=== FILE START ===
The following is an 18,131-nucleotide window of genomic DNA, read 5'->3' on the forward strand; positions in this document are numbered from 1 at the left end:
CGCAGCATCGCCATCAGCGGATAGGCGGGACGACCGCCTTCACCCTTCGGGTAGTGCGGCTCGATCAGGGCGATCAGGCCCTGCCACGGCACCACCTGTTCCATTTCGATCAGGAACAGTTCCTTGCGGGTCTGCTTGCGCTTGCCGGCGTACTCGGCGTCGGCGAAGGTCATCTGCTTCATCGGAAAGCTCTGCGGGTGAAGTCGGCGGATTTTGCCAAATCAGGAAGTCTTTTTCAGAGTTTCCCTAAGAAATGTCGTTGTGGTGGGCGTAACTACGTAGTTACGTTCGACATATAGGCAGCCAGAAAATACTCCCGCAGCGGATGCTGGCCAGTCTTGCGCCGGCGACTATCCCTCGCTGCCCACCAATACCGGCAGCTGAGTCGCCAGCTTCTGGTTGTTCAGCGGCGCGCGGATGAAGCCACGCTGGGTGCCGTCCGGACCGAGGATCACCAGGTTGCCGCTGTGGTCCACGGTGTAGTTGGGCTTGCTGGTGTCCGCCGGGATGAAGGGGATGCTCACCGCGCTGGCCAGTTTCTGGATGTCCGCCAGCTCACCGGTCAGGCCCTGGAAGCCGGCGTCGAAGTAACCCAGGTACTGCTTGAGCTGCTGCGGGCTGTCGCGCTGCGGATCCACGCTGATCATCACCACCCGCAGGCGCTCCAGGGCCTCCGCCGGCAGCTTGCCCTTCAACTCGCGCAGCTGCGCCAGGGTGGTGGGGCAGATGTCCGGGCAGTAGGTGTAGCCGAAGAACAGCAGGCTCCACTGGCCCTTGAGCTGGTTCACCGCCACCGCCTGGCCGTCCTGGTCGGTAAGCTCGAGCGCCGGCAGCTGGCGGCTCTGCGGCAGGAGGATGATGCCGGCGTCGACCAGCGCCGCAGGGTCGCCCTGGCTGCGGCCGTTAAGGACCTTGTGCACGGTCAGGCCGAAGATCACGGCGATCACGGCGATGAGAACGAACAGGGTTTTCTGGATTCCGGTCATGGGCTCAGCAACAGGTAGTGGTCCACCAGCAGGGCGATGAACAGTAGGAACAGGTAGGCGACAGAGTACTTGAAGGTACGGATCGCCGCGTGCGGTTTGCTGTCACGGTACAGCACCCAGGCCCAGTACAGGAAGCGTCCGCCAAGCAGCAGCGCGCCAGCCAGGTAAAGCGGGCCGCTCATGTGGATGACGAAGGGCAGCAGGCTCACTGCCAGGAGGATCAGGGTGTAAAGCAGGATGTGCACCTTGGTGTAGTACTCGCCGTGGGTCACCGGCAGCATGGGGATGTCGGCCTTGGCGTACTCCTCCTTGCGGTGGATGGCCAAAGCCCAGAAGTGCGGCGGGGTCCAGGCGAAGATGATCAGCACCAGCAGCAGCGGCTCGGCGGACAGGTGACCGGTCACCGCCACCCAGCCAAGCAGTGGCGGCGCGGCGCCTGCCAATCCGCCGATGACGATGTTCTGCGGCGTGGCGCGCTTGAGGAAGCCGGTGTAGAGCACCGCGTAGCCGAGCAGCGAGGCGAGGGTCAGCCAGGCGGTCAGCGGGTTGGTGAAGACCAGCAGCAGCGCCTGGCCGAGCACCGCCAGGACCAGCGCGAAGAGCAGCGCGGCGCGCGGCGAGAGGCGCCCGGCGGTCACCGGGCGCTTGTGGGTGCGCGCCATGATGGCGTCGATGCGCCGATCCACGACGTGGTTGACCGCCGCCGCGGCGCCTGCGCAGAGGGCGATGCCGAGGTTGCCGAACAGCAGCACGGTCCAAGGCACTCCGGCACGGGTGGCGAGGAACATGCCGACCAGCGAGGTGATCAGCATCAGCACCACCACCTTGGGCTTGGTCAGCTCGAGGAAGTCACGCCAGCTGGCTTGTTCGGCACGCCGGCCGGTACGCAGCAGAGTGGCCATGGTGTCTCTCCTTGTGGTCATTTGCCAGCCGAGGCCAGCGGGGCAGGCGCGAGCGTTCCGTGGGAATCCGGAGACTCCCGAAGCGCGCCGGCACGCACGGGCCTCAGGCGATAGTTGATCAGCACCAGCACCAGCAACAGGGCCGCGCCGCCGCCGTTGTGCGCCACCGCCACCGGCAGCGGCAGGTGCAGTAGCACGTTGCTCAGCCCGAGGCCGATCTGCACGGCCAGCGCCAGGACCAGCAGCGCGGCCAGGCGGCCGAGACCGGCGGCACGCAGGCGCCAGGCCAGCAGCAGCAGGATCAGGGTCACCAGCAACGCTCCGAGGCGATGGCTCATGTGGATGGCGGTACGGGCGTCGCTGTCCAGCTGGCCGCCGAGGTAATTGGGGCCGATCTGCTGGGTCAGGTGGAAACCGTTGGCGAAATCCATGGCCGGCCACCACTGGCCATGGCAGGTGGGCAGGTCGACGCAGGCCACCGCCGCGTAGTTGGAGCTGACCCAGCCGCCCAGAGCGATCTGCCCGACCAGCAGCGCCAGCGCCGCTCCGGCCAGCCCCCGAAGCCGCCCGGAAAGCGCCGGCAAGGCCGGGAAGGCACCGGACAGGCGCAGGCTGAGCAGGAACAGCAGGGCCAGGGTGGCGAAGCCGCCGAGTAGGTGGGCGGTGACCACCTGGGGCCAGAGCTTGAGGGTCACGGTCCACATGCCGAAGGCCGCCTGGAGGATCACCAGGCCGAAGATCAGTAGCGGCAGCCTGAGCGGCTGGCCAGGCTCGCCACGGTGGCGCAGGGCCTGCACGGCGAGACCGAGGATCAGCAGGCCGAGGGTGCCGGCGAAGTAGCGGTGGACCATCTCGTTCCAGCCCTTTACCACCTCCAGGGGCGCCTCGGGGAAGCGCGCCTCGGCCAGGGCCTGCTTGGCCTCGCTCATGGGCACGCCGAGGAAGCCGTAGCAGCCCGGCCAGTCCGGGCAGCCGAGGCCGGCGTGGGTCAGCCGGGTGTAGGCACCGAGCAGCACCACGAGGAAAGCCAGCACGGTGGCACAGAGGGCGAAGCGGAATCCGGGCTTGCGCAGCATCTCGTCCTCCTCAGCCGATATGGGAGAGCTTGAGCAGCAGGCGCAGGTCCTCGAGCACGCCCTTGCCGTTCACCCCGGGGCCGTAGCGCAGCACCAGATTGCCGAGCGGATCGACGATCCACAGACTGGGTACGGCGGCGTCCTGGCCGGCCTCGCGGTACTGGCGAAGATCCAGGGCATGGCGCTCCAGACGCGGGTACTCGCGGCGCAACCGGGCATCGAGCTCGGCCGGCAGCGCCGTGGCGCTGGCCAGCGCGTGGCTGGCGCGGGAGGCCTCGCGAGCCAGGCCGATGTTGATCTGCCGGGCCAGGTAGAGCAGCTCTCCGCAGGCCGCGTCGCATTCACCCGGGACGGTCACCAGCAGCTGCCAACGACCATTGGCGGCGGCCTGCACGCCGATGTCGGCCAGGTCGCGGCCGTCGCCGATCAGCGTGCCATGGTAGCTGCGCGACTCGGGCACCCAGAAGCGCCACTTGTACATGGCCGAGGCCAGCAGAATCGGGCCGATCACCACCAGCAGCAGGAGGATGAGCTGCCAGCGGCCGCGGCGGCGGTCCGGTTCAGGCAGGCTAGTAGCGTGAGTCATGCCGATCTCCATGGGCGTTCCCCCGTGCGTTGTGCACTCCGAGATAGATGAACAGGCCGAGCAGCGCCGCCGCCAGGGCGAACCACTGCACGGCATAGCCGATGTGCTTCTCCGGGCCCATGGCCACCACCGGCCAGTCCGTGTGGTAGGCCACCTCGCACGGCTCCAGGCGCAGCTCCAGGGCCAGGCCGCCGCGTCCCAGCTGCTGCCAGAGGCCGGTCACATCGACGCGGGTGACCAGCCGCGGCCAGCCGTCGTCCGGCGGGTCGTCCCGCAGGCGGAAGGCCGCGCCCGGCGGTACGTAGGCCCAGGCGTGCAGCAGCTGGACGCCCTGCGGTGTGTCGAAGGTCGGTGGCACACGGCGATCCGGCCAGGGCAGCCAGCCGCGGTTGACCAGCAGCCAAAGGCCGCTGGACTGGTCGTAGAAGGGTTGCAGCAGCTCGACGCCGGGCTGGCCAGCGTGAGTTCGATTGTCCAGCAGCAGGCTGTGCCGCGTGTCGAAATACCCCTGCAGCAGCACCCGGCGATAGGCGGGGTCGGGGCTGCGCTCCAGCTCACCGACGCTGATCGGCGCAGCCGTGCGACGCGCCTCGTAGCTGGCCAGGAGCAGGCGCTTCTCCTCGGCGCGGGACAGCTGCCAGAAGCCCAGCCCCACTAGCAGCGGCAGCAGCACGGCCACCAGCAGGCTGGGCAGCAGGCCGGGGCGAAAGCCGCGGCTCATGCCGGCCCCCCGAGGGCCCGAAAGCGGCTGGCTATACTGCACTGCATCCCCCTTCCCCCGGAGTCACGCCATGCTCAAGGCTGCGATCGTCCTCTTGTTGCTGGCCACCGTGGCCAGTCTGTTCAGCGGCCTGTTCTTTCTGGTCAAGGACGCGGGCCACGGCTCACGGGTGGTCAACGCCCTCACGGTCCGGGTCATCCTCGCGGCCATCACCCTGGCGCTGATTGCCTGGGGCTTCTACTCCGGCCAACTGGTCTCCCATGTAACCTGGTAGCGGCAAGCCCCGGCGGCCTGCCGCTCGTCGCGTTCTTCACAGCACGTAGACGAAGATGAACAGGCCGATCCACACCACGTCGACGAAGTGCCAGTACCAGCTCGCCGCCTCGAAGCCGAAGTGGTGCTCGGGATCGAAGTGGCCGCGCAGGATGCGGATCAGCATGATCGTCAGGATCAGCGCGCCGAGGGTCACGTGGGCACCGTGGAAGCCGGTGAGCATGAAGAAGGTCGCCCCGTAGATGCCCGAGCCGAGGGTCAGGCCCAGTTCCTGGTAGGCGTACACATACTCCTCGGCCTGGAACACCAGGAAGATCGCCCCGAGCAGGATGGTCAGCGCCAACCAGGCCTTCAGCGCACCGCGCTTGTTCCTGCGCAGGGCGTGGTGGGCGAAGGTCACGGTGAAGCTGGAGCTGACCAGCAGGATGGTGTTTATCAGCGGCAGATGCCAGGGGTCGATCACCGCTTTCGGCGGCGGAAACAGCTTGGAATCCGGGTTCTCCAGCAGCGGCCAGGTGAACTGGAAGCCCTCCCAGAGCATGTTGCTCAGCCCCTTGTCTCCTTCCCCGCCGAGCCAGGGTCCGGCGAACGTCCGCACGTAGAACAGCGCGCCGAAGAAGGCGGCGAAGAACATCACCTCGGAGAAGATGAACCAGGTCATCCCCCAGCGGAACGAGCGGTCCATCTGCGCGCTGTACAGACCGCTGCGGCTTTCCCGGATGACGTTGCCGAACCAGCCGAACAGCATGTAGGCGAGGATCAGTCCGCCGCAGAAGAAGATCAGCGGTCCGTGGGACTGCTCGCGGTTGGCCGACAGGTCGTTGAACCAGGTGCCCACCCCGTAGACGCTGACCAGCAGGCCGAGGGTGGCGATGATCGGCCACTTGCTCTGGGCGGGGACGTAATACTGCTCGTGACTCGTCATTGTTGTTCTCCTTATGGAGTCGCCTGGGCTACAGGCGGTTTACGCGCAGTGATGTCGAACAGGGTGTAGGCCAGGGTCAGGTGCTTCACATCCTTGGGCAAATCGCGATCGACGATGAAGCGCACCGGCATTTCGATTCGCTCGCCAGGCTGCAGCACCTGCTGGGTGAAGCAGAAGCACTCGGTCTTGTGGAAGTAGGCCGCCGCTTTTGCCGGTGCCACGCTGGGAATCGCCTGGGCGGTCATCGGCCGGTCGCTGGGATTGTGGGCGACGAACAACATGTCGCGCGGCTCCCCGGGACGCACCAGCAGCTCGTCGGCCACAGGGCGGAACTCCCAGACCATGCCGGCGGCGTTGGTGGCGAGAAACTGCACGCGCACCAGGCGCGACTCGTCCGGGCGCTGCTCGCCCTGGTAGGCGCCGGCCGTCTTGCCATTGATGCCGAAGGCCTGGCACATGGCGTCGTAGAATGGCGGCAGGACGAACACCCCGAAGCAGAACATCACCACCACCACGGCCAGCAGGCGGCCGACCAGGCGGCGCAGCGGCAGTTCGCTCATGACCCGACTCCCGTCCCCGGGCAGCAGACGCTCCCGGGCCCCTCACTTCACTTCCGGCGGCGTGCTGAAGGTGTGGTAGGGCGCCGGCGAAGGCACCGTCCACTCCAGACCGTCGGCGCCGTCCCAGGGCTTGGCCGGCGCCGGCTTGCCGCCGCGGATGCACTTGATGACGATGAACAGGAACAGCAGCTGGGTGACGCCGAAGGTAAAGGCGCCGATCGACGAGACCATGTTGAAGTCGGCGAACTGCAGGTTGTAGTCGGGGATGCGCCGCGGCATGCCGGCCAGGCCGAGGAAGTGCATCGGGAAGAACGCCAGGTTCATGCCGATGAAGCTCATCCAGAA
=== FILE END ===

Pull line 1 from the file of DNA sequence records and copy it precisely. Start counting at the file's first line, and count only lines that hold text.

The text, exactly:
The following is an 18,131-nucleotide window of genomic DNA, read 5'->3' on the forward strand; positions in this document are numbered from 1 at the left end: